Powerful winds are slamming the Gulf Coast as Hurricane Sally takes aim, forecast to make landfall near Mobile Bay, Alabama, as a Category 1 hurricane Wednesday morning.
Up to 30 inches of rain is possible.
Wind gusts have already surpassed 60 mph off the Louisiana coast.
Hurricane warnings are in effect in Biloxi, Mississippi, Mobile, Alabama, and Pensacola, Florida.
Mobile to Pensacola will experience wind gusts up to 70 mph Tuesday night.
Because Sally is barely moving, the heavy rain is forecast to last for hours, causing dangerous flooding.
East of Biloxi will get the worst of the rain and flooding.
Storm surge may reach 4 to 7 feet in Mobile Bay, and 4 to 6 feet in eastern Louisiana. Pensacola and Biloxi could see 3 to 5 feet of storm surge.
The gusty winds and heavy rain will continue from Mobile to Pensacola and into Panama City before spreading north into Alabama through the day Wednesday.
South and central Alabama may get over 15 inches of rain.
As Sally moves across the Southeast states, the winds will be weaker but the heavy rain remains a concern. Six to 12 inches of rain is forecast for Montgomery, Alabama, and Atlanta through Friday morning. Even the Carolinas will see rainfall.
Florida police on Tuesday began closing the Pensacola Bay Bridge, which connects Pensacola with Pensacola Beach.
"We urge you to stay home and off the roadways if you can," Pensacola police said.
Alabama Gov. Kay Ivey ordered beaches closed Monday afternoon and said she was "recommending an evacuation, especially of non-residents, and those living in flood-prone areas south of I-10."
"Sally is shaping up to be a very dangerous and historic flooding event," Brian Hastings, director of the Alabama Emergency Management Agency, said Tuesday. "If you are in a low-lying area or a flood-prone area, get to a safer place."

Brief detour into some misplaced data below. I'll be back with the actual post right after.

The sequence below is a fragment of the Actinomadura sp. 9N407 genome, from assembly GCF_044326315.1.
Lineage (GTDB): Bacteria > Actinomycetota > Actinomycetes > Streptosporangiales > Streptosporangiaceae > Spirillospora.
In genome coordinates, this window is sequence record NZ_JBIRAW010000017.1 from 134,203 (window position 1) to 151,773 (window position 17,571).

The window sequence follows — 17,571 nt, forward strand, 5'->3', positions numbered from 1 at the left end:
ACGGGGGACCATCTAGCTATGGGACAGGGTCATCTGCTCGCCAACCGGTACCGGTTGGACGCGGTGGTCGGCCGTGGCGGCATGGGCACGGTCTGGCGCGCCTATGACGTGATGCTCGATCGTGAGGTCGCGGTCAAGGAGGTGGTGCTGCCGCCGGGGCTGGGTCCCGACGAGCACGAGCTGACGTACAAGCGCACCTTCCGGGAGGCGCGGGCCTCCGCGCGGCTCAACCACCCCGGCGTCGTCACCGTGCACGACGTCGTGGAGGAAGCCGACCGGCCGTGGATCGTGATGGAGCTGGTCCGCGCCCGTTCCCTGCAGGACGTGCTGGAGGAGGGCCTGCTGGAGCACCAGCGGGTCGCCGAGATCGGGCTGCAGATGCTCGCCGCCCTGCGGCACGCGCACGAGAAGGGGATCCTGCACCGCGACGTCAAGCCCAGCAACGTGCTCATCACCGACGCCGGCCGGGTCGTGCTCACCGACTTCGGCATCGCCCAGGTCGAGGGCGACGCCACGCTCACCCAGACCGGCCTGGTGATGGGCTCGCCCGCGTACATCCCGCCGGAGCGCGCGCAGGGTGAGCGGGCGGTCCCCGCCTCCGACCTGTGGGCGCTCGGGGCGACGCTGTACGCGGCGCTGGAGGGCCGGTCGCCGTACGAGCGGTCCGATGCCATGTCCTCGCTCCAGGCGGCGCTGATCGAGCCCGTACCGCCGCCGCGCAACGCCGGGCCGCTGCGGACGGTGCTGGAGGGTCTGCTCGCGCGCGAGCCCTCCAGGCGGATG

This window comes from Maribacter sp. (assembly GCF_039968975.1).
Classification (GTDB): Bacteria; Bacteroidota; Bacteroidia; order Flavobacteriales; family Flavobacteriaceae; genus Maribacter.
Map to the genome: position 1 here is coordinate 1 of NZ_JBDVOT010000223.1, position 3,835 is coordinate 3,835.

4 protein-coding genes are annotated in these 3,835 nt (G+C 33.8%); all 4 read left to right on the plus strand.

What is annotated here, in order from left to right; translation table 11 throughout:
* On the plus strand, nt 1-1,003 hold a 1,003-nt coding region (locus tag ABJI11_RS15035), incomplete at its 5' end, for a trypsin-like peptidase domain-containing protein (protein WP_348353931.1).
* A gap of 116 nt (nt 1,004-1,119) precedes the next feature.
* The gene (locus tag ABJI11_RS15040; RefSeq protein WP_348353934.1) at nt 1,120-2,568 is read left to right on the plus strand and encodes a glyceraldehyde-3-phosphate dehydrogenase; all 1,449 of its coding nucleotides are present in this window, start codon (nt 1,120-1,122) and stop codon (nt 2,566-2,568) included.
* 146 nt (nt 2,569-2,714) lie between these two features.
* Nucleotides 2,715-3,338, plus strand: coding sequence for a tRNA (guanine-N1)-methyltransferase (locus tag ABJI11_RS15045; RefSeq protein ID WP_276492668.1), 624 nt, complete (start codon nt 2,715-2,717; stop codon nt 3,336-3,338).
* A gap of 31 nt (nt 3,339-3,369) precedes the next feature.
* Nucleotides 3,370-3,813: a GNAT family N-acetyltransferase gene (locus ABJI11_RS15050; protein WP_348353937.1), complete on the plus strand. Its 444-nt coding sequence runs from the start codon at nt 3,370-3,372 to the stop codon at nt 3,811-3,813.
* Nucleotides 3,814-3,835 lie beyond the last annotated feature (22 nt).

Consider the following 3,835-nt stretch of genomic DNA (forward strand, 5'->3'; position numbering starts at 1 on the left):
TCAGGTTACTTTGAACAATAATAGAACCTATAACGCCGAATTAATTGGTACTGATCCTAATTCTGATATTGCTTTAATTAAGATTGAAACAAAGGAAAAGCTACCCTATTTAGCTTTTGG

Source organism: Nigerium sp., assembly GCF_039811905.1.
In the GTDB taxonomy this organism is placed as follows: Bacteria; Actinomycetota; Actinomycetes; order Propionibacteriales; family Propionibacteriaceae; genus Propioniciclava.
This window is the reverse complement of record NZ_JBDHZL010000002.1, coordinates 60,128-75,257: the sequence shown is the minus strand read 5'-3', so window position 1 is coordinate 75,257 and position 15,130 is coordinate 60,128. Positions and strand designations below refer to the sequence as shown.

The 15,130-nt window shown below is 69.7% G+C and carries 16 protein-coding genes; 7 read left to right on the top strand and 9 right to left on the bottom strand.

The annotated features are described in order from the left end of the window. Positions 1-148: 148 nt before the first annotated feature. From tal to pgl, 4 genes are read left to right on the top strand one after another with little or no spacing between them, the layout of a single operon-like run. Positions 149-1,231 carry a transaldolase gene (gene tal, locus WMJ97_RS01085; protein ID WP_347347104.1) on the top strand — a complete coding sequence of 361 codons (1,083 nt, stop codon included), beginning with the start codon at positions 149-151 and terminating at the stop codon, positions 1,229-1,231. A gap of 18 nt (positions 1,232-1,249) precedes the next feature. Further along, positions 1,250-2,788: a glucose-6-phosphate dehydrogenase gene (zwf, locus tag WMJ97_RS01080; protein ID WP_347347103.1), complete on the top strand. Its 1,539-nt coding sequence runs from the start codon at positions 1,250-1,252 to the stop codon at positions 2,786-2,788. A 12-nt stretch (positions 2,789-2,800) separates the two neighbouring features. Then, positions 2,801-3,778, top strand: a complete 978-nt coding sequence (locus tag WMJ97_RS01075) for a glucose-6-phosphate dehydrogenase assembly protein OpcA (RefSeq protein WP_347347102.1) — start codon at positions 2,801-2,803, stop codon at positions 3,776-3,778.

In Hancock County, Mississippi, officials ordered a mandatory evacuation for low-lying areas.
In Biloxi, Mississippi, casino resorts were ordered to close.
"We have two concerns," Biloxi Mayor Andrew Gilich said Monday. "First, that our residents are taking this seriously and have made preparations, and second, that this is a slow-moving storm, which means we'll see heavy flooding along the front beach and in low-lying areas, especially along the rivers and Bay."
"Residents need to have a plan and follow that plan," he said.
Sally is the seventh hurricane so far this season; the average at this time is six.
Sally will be third hurricane making landfall along the Gulf Coast this season.
The storm will also be the fourth hurricane to make landfall in the U.S. this season. The last time the nation had more than four hurricanes to make landfall was in 2005 when there were five, including Hurricane Katrina.
This report was featured in the Tuesday, Sept. 15, 2020, episode of “Start Here,” ABC News’ daily news podcast.
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